Nuclear Proliferation Prevention Project
More than 10 years after the 9/11 hijackers considered flying a fully loaded passenger jet into a Manhattan area nuclear reactor, U.S. commercial and research nuclear facilities remain inadequately protected against two credible terrorist threats – the theft of bomb-grade material to make a nuclear weapon, and sabotage attacks intended to cause a reactor meltdown – according to a new report prepared under a contract for the Pentagon by the Nuclear Proliferation Prevention Project (NPPP) at the University of Texas at Austin’s LBJ School of Public Affairs.
The report, “Protecting U.S. Nuclear Facilities from Terrorist Attack: Re-assessing the Current ‘Design Basis Threat’ Approach,” finds that none of the 104 commercial nuclear power reactors in the United States is protected against a maximum credible terrorist attack. More than a decade after the worst terrorist attack in U.S. history, operators of existing nuclear facilities are still not required to defend against the number of terrorist teams or attackers associated with 9/11, against airplane attacks, or against readily available weapons such as high-power sniper rifles.
Of particular concern, the NPPP report finds:
· Some U.S. nuclear power plants are vulnerable to terrorist attack from the sea, but they are not required to protect against such ship-borne attacks. Reactors in this category include Diablo Canyon in California, St. Lucie in Florida, Brunswick in North Carolina, Surry in Virginia, Indian Point in New York, Millstone in Connecticut, Pilgrim in Massachusetts, and the South Texas Project.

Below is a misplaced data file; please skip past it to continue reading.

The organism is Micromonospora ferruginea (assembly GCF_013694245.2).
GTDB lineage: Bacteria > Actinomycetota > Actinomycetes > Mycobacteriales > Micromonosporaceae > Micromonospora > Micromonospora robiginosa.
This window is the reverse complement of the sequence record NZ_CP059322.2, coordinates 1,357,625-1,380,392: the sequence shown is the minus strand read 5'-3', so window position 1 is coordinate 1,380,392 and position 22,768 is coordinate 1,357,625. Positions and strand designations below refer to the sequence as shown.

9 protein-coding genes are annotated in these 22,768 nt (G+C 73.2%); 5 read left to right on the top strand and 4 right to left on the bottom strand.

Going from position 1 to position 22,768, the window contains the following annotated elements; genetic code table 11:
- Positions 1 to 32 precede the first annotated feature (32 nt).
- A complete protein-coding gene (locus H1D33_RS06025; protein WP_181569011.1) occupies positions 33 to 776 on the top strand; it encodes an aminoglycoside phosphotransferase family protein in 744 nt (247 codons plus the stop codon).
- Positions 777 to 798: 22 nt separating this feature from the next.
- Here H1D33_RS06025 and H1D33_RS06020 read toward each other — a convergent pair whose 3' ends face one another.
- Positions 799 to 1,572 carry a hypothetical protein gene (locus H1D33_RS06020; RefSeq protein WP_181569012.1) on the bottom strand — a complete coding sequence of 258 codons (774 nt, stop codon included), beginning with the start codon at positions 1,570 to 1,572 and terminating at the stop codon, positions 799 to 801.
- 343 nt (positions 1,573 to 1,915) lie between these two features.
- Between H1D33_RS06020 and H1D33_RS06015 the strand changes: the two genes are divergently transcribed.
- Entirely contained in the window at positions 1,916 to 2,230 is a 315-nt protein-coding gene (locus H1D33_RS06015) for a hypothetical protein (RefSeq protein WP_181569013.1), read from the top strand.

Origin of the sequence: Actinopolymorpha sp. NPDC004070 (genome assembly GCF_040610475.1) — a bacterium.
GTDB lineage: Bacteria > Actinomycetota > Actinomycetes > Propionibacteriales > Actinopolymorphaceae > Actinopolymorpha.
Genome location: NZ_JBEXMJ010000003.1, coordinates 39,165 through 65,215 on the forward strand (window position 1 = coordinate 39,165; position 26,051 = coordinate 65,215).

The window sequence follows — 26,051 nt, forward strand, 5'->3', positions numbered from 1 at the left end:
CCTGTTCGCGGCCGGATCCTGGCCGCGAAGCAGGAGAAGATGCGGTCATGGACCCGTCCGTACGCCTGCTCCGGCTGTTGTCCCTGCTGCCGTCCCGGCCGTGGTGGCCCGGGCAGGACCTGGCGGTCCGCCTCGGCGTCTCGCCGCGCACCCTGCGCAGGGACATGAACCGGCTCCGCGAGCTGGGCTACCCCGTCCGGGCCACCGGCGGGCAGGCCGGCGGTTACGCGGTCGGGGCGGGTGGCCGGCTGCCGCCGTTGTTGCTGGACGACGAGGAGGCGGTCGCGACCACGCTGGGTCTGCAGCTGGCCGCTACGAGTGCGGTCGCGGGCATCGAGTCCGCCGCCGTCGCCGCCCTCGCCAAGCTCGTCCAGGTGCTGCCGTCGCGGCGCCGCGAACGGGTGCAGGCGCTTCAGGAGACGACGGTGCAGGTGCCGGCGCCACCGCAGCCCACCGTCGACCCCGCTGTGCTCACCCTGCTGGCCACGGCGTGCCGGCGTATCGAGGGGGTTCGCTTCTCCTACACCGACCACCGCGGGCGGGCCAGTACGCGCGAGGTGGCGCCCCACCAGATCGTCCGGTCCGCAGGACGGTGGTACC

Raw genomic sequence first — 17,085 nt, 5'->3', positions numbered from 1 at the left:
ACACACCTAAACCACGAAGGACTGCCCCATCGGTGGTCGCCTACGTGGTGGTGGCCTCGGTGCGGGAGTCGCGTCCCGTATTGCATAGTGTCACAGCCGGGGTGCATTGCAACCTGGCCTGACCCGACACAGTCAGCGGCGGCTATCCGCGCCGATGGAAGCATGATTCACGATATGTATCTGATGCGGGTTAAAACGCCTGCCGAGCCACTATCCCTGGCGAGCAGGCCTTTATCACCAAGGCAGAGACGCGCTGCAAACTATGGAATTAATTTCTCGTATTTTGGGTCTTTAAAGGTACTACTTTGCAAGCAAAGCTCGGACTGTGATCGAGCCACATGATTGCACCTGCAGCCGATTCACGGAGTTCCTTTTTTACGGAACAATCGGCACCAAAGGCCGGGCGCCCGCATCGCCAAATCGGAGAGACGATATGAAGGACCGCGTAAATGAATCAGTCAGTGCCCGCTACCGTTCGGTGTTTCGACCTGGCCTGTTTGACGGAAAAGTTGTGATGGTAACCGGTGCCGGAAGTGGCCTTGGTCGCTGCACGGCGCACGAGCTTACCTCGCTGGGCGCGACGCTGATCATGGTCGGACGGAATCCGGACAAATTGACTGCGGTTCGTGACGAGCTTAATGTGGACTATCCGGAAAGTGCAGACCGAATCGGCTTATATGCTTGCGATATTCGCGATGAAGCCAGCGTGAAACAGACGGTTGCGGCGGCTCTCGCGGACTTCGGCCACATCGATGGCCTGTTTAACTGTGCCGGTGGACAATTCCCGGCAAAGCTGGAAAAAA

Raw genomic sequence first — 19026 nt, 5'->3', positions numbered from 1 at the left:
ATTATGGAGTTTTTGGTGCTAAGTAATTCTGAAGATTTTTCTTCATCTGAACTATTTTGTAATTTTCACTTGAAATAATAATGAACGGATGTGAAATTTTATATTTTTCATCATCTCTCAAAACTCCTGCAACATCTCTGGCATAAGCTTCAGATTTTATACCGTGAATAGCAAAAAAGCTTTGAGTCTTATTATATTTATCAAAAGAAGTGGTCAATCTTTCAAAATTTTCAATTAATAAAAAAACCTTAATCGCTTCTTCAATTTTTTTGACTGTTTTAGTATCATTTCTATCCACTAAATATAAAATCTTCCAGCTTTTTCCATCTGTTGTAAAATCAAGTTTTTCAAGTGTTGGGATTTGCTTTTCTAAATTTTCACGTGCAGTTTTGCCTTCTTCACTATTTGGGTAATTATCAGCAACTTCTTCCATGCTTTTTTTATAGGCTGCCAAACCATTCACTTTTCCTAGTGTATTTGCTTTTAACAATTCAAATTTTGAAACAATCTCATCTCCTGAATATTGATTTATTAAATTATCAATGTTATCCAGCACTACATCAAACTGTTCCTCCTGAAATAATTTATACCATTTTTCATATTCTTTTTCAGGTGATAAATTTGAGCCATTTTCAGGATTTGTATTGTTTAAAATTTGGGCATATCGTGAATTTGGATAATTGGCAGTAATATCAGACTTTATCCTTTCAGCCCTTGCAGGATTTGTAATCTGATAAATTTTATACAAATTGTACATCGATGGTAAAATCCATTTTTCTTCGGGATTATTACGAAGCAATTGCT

· Another serious terrorism danger is posed by three civilian research reactors that are fueled with bomb-grade uranium, which is vulnerable to theft to make nuclear weapons. These facilities are not defended against a posited terrorist threat, unlike military facilities that hold the same material. The three reactors are at the University of Missouri in Columbia, the Massachusetts Institute of Technology in Cambridge, and the National Institute of Standards and Technology, which is located just two dozen miles from the White House in the Washington, D.C./Baltimore suburb of Gaithersburg. The facilities are supposed to convert to non-weapons-grade, low-enriched uranium fuel. But they will
continue to use bomb-grade uranium, and remain vulnerable to terrorist theft, for at least another decade, according to the latest schedule.
The NPPP report also notes that some U.S. government nuclear facilities – operated by the Pentagon and Department of Energy – are protected against most or all of the above threats. But other U.S. government nuclear sites remain unprotected against such credible threats because security officials claim that terrorists do not value the sites or that the consequences would not be catastrophic. To the contrary, the NPPP’s report argues, it is impossible to know which high-value nuclear targets are preferred by terrorists, or which attacks would have the gravest consequences.